Dynasty Trade Value Chart: April

Quantifying Player Values for Dynasty Leagues

April is one of the best months on the dynasty calendar. There is still an opportunity to take advantage of some dynasty values that were created in free agency who aren’t fully priced in yet. We will discuss some players who might fit that description in this month’s article. We also get to enjoy the build-up to the NFL Draft for the next three weeks before things move fast and furious and make some last-minute moves to put ourselves in the best position to come out ahead in our rookie drafts. By the end of the month, rookie drafts will kick off.

The dynasty trade value chart is tailored to 12-team PPR leagues a starting lineup of one quarterback, two running backs, three wide receivers, one tight end, and one flex. It now also includes trade values for Superflex leagues in a separate column. The chart is meant to serve primarily as a guide for trades but can also be a great resource during startup drafts. If the players and picks on each side of the trade offer add up to approximately the same number, the trade would be considered even. If you receive a trade offer that sends you players with a higher total number value than the players you are giving up, the offer is worth strongly considering. Each league is different, so pay close attention to the scoring and starting roster requirements specific to your league.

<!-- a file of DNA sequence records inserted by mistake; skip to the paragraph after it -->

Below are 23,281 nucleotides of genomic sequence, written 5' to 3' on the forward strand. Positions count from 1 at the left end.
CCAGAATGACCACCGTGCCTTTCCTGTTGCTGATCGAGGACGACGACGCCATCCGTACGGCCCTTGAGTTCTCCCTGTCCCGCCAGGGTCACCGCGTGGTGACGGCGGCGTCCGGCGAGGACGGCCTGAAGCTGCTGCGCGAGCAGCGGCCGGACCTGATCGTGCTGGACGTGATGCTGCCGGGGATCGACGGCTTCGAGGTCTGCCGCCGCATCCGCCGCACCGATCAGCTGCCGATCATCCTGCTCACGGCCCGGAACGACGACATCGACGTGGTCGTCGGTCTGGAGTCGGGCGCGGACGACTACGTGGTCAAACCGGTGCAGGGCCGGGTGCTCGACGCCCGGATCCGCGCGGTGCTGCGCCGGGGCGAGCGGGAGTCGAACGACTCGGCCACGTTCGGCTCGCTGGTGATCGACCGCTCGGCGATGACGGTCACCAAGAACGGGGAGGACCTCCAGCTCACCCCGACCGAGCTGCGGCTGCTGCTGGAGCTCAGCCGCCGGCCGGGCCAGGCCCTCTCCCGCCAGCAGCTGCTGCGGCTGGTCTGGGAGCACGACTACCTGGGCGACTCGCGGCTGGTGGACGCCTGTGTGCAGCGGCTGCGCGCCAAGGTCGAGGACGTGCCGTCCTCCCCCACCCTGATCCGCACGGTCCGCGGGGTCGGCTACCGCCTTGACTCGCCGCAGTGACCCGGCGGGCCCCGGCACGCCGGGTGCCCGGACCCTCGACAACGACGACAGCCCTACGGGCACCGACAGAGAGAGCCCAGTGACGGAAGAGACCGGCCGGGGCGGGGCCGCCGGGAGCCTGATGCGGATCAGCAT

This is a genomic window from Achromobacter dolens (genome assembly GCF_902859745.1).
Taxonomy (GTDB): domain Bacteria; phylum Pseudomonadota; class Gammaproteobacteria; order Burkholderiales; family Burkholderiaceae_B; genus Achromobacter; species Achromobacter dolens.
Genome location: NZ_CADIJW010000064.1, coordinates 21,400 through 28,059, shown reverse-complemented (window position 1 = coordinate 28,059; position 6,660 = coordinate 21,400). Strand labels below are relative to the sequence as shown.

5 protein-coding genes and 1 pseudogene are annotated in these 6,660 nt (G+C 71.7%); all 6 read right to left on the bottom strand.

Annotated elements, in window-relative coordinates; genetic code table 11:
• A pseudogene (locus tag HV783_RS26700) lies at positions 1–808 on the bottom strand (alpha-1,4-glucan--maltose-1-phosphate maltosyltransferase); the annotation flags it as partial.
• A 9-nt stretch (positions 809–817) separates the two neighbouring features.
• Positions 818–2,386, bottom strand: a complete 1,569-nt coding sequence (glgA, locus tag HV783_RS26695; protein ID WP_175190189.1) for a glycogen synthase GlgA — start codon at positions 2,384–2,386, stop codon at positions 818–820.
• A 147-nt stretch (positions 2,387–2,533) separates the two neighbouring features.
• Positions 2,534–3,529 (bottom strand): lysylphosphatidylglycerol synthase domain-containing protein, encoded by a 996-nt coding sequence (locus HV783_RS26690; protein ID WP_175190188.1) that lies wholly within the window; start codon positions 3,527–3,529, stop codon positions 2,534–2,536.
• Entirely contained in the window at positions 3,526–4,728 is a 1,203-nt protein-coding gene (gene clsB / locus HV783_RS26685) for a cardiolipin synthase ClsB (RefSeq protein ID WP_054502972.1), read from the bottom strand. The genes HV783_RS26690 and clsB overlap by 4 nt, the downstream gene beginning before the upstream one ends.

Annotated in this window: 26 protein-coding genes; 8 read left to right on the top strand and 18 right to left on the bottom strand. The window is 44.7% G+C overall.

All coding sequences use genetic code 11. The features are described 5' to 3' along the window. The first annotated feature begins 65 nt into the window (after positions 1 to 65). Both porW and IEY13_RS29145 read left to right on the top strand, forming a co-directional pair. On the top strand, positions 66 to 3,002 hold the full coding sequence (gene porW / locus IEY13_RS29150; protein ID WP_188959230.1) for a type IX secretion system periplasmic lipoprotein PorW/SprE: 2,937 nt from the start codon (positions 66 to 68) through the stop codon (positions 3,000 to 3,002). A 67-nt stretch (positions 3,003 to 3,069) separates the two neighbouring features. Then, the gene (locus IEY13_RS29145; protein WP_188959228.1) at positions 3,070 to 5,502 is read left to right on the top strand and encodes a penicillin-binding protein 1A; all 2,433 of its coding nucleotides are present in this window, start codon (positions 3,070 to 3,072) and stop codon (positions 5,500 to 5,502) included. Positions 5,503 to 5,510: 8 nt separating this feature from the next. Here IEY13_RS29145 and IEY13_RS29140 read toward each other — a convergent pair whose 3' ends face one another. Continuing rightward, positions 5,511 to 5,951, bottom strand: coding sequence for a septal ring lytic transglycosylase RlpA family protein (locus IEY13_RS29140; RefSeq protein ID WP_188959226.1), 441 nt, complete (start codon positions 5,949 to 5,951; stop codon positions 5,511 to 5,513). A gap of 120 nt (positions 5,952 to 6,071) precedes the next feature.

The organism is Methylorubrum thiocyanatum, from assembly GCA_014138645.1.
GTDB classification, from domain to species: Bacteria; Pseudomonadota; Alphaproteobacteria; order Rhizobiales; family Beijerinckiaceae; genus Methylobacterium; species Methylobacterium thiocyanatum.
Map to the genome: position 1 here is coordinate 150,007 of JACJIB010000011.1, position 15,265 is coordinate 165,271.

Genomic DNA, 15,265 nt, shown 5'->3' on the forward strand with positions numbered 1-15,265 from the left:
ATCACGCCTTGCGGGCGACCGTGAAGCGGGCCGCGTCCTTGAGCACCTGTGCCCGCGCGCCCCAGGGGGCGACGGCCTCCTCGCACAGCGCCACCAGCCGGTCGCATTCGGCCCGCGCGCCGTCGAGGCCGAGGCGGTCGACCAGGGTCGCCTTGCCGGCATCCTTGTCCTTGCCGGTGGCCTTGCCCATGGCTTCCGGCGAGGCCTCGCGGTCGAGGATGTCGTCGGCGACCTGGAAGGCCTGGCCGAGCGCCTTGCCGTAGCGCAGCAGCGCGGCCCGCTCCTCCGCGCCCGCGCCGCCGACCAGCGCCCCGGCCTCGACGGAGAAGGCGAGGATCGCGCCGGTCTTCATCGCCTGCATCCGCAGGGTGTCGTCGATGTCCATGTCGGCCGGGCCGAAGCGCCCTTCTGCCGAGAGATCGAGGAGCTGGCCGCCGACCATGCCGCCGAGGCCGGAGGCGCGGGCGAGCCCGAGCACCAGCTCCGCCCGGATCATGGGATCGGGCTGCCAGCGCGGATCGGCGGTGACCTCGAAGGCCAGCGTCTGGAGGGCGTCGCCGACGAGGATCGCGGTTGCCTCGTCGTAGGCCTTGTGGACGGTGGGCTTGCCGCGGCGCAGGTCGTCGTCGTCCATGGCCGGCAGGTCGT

Special note

Before diving into our usual breakdown of player and pick values, I want to briefly discuss the community aspect of our dynasty leagues and how we can help each other get through the next couple of months.

Here is a league email from the commissioner of one of my favorite dynasty leagues:

Crazy times… I hope everyone is staying as calm as possible, and that you and yours are healthy and getting through this. I’m still holding out hope that the 2020 NFL season is a go. They are operating as if it is, so we shall as well. We'll adjust off-season timeline as needed if season is delayed or even cancelled.

Since the next few months may be a huge financial question mark for some, I’m going to put our league payment deadline up to the end of the season. Some owners have not paid yet, feel free to pay for the league at the end of the season if you’re in dire financial straights. We're all family and have been in this league together for a decade...so your credit is good with me. If you’ve already made a payment and could use that money, let me know individually via email. I can paypal you from my personal bank accounts, and then pay myself back at end of the season from the LeagueSafe coffers.

Been an exciting and crazy NFL Free Agency so far. And appears NFL Rookie Draft is going to proceed as scheduled. So its nice to have a distraction from all the other stuff going on.

I love many of the ideas the commissioner expressed above. A few of my personal takeaways:

  1. At a time of social distancing when our in-person social encounters have been cut drastically, it is healthy to lean more heavily on our online friendships. Spend some time in your league chat rooms if you have them. If you don’t, see if there is interest in setting one up (GroupMe is great). Send out some trade offers or feelers. Or just check-in with your favorite league mates. Every little bit of friendship goes a long way at times like this.